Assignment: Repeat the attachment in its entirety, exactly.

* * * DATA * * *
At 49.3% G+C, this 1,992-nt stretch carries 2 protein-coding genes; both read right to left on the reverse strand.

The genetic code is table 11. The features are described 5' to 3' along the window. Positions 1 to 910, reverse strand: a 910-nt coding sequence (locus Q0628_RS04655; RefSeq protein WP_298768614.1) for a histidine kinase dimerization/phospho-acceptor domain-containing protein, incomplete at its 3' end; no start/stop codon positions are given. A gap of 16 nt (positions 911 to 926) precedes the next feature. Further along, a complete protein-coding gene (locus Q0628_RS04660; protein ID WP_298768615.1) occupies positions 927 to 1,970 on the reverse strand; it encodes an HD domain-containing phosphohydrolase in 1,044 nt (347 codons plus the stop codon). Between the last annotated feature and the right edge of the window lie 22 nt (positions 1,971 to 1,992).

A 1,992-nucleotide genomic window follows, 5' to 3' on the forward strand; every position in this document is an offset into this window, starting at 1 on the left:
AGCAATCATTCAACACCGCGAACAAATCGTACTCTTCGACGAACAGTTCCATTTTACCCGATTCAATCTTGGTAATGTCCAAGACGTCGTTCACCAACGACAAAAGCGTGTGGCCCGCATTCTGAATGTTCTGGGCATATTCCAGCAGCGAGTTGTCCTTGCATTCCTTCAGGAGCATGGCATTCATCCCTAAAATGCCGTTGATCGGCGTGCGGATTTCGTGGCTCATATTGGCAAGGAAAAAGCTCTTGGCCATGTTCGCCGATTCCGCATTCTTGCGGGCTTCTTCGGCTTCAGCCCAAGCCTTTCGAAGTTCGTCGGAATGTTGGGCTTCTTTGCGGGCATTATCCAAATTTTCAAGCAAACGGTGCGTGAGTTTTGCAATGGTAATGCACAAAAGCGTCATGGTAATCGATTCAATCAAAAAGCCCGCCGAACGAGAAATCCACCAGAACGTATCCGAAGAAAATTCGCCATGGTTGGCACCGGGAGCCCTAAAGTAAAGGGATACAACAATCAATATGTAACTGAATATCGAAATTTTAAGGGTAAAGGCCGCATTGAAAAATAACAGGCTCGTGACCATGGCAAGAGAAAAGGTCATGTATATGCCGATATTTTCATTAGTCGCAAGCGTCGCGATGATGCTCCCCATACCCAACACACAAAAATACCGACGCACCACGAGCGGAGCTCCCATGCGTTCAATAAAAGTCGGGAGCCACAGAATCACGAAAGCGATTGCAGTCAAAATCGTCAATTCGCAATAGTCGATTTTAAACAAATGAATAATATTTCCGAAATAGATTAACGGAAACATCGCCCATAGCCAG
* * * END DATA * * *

At 49.3% G+C, this 1,992-nt stretch carries 2 protein-coding genes; both read right to left on the reverse strand.

The genetic code is table 11. The features are described 5' to 3' along the window. Positions 1 to 910, reverse strand: a 910-nt coding sequence (locus Q0628_RS04655; RefSeq protein WP_298768614.1) for a histidine kinase dimerization/phospho-acceptor domain-containing protein, incomplete at its 3' end; no start/stop codon positions are given. A gap of 16 nt (positions 911 to 926) precedes the next feature. Further along, a complete protein-coding gene (locus Q0628_RS04660; protein ID WP_298768615.1) occupies positions 927 to 1,970 on the reverse strand; it encodes an HD domain-containing phosphohydrolase in 1,044 nt (347 codons plus the stop codon). Between the last annotated feature and the right edge of the window lie 22 nt (positions 1,971 to 1,992).

A 1,992-nucleotide genomic window follows, 5' to 3' on the forward strand; every position in this document is an offset into this window, starting at 1 on the left:
AGCAATCATTCAACACCGCGAACAAATCGTACTCTTCGACGAACAGTTCCATTTTACCCGATTCAATCTTGGTAATGTCCAAGACGTCGTTCACCAACGACAAAAGCGTGTGGCCCGCATTCTGAATGTTCTGGGCATATTCCAGCAGCGAGTTGTCCTTGCATTCCTTCAGGAGCATGGCATTCATCCCTAAAATGCCGTTGATCGGCGTGCGGATTTCGTGGCTCATATTGGCAAGGAAAAAGCTCTTGGCCATGTTCGCCGATTCCGCATTCTTGCGGGCTTCTTCGGCTTCAGCCCAAGCCTTTCGAAGTTCGTCGGAATGTTGGGCTTCTTTGCGGGCATTATCCAAATTTTCAAGCAAACGGTGCGTGAGTTTTGCAATGGTAATGCACAAAAGCGTCATGGTAATCGATTCAATCAAAAAGCCCGCCGAACGAGAAATCCACCAGAACGTATCCGAAGAAAATTCGCCATGGTTGGCACCGGGAGCCCTAAAGTAAAGGGATACAACAATCAATATGTAACTGAATATCGAAATTTTAAGGGTAAAGGCCGCATTGAAAAATAACAGGCTCGTGACCATGGCAAGAGAAAAGGTCATGTATATGCCGATATTTTCATTAGTCGCAAGCGTCGCGATGATGCTCCCCATACCCAACACACAAAAATACCGACGCACCACGAGCGGAGCTCCCATGCGTTCAATAAAAGTCGGGAGCCACAGAATCACGAAAGCGATTGCAGTCAAAATCGTCAATTCGCAATAGTCGATTTTAAACAAATGAATAATATTTCCGAAATAGATTAACGGAAACATCGCCCATAGCCAG